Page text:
Change ASP.NET Core from npm to Yarn

Over the past couple of months, I have been having some issues with npm. Between the upgrading of npm Windows begin a pain and a version incompatibility with node I have just gotten frustrated with it. This post is going to cover the steps to use Yarn as a replacement for npm in an ASP.NET Core application.

Installation

The first step is to get Yarn installed. Head over to this site and download and run the installer for your operating system.

For Visual Studio, Mads Kristensen created an extension for Yarn that makes the integration much better. The installer for the extension can be downloaded from here.

Conversion

Open a command prompt in the same directory as your project’s package.json file and run the following command.

yarn

This will create a yarn.lock and lay out the node_modules folder using Yarn’s resolution algorithm.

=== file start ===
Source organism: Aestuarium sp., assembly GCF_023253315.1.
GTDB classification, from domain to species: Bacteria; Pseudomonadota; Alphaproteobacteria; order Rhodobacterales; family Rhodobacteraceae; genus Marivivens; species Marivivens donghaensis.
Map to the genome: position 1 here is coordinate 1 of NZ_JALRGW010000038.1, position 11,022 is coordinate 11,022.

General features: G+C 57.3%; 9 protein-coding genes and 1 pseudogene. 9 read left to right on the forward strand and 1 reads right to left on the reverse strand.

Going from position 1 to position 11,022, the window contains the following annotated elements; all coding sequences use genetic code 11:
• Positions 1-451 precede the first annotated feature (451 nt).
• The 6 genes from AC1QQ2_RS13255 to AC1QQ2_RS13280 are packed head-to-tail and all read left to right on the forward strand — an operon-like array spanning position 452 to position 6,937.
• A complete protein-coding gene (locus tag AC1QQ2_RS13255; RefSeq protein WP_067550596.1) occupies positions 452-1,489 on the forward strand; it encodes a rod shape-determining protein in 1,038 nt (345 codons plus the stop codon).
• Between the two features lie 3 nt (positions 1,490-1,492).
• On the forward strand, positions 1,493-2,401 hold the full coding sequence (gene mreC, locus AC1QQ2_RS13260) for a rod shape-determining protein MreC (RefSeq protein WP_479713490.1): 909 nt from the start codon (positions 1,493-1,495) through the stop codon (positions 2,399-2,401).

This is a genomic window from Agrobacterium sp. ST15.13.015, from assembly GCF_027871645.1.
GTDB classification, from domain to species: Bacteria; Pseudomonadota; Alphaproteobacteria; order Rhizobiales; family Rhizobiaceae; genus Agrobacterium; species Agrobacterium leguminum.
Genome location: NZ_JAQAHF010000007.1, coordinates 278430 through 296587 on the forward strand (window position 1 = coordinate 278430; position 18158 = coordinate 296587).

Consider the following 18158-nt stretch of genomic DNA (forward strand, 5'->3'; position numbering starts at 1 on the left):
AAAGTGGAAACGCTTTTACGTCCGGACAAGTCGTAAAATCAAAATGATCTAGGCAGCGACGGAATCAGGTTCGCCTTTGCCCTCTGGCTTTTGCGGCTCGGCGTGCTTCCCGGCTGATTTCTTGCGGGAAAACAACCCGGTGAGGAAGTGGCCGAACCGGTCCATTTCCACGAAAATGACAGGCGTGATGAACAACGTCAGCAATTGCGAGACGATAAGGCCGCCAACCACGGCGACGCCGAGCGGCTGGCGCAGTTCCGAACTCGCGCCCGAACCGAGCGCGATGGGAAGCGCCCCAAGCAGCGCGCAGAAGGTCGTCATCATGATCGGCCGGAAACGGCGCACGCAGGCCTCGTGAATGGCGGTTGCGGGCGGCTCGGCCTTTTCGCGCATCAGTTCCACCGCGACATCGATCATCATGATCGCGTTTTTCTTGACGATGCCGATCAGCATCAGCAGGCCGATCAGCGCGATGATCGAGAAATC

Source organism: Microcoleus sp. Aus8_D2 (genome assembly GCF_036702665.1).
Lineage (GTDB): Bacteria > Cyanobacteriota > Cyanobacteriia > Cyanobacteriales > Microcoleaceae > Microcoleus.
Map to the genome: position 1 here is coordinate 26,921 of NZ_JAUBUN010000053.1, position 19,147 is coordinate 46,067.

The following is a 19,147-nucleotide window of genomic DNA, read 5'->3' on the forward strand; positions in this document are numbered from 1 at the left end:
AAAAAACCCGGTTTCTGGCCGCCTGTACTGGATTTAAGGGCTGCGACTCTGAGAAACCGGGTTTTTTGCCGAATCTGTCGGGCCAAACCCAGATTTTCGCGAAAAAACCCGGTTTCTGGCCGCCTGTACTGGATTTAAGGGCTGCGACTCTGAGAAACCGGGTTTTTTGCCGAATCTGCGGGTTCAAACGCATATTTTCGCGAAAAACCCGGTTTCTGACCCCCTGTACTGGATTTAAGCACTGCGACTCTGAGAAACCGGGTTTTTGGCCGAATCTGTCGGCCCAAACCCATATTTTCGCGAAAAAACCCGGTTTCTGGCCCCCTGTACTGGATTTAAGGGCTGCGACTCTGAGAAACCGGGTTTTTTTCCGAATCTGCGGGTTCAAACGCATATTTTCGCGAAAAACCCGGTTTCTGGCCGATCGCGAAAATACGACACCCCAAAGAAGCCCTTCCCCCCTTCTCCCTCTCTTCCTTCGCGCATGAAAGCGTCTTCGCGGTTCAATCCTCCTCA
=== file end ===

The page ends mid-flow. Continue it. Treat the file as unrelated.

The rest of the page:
I did hit the following error when I did the yarn command. I left out the specific file that it had an issue with because I am sure yours would be different.

Error: EPERM: operation not permitted, copyfile...

To clear the issue I just deleted the node_modules directory and let Yarn recreate it. It might also work to use a command prompt with administrator privileges.

Visual Studio

With the Yarn extension installed there are a couple of settings that are helpful to change. All the setting we will be changing can be found under the Tools > Options menu. The first is to have yarn install run when the package.json is saved. Look under Web > Yarn Installer for this option.

The second setting is to turn off automatic NPM restore so packages are restored twice. This requires the options under NPM to be set to false. The options can be found in Projects and Solutions > Web Package Management > Package Restore.

The extension helps with Yarn integration, but the integration still isn’t as full-featured as using NPM. At my current level of frustration having to manually restore package when I open a project on a new PC is totally worth it.

Wrapping Up

So far Yarn has been great and I have not hit any issues, but my usage has also been limited. It seems like a solid alternative to NPM.

Make sure and check out Yarn’s official post on migrating from NPM which can be found here. Of specific interest will be the CLI command comparison which can be found here.


Also published on Medium.

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